…if you keep horsing around with the backdated boilerplates, crapshoot colors, inconsistent images, mixed-up messages and scattershot slogans that create chronic confusion about what your firm’s brand really is and how to communicate it consistently to clients, collaborators, even co-workers.
That was a key issue raised at the March meeting of the Boston Society of Architects Marketing/PR Wizards. The focus was proper brand development and implementation for uniformity of image throughout a firm’s marketing collateral, and the challenge of keeping vigil on the firm’s brand identity amid the runaway horserace of social media and electronic design/production tools, the constantly changing marketplace, even in-house personnel and team comings and goings.
I took away from that meeting the necessity to follow the 5 Cs in branding:
Clarity is attained by sifting through the haystack of concepts, catchphrases, clauses, clichés and keywords you’ve bandied about for eons to find the needle of necessity to pinpoint your firm’s core values: who we are, what we do, our mission, our philosophy, our approach, etc.
Once those core values are agreed upon, now comes a bigger hurdle: unifying them into a strong message that captures the firm’s essence, image and brand in a nutshell. This message must guide the creation of marketing materials accordingly, leading you toward…
Cohesion between message and graphics. At the meeting it was mentioned that “there are two parts to your brand and identity, and the whole graphic piece and message should be thought of together.” As form follows function in building, material should follow message in marketing.
Payette’s website is a prime example. The firm evokes its 75-80 year history and honors its roots with an older-looking logo and archival images. Their “collaborative and participatory” process is shown in photos of staff teaming on models, plans, construction sites, etc. Shots of building materials used — brick, exposed wood, concrete, etc. — signify that “we value process as much as the end product.” A picture of a pin-up board they use to encourage constant collaboration and idea-sharing emphasizes the firm’s “innovative process.” Images of their office displays of brand words like “Integrity” drive home their message.
Consistency is another big hurdle if a firm’s employees buck its brand standards (if any exist to begin with) and use “random cowboy” fonts, titles, templates, logos, palettes, signatures, stationery, etc., in its outgoing marketing materials and correspondence.
This certainly doesn’t promote the firm as a cohesive team — especially since this inconsistency’s main cause is poor communication and enforcement of brand guidelines in the firm as a whole, particularly to newbies who might be using an old letterhead or studio report template without being aware of it. Brand standard setting and up-front communication of it to all firm members (discussed below) is key to averting a bucking bronco of a brand.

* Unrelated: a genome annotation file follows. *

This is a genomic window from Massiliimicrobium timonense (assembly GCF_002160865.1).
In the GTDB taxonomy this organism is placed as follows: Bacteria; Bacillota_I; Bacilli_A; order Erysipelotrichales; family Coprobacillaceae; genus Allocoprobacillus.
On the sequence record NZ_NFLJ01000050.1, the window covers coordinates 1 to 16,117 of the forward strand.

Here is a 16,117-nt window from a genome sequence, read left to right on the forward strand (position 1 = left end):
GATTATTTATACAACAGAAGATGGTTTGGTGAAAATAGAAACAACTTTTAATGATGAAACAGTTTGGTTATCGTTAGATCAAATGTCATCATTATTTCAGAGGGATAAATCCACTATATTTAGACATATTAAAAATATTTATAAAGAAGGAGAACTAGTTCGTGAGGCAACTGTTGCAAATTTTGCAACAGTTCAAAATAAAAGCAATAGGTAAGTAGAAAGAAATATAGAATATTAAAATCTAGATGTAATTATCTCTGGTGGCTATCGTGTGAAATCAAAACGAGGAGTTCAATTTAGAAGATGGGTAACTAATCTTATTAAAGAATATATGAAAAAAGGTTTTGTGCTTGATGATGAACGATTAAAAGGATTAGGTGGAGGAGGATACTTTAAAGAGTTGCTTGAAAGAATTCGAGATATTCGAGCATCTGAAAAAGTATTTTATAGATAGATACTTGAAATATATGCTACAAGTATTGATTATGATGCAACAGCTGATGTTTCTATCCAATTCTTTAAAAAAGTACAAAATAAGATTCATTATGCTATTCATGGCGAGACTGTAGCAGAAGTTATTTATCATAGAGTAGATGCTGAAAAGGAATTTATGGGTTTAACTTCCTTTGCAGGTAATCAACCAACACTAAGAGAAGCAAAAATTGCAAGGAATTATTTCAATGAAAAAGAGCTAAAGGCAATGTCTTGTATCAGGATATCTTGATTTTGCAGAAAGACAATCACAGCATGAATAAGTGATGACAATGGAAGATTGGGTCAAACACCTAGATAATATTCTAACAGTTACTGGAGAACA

HMFH Architects, Inc., sets a great example of branding consistency by perpetuating its green, blue, orange and purple color scheme throughout its business cards, office signage, origami candy holders, website dropdown menus, etc., as well as some of its school building designs.
Perkins + Will has simplified its logo to fit easily into lots of collateral across its 22 international offices. All individual office websites share the same logo, menu and home page. This presents the firm as one cohesive company committed to interoffice interaction and consistency of quality throughout the world.
Communication with co-workers about brand standards, as mentioned above, must precede communication of the brand to the public. This is where the style guide comes in — which must have clarity in its own right.
“I wrote it in a fit of frustration,” remarked a meeting attendee. “It’s hard to follow, so no one follows it.” The solution, in Thoreau’s lingo: “Simplify, simplify.”
The style guide should be:
- created by a team, including a project administrator and coordinator, who know the firm’s fonts and colors cold;
- presented as a hierarchy of headings, subheadings and texts, and hues, shades and tints, within coherent schemes that bring out the brand;
- made easy for the entire firm to read, learn and follow — no pedantic or awkward language, complex sentences or the like;
- made accessible to all through the company intranet, a printed manual to keep at your workstation, or a findable file that’s not like looking for a needle in a haystack.
For template consistency, a firm using InDesign might consider training its entire staff in that software to familiarize everyone with the firm’s template style, design/branding components and collateral production process. Elizabeth Brown (who attended the meeting) does just that through Soft-Teach.com, a customized computer training program offering on-site instruction right in a firm’s office.
It is also important to give every new employee a formal orientation to the firm’s branding approach and style right away, so s/he’ll know it right off the bat and not end up using a letterhead, masthead or subhead from 5 or 10 years ago.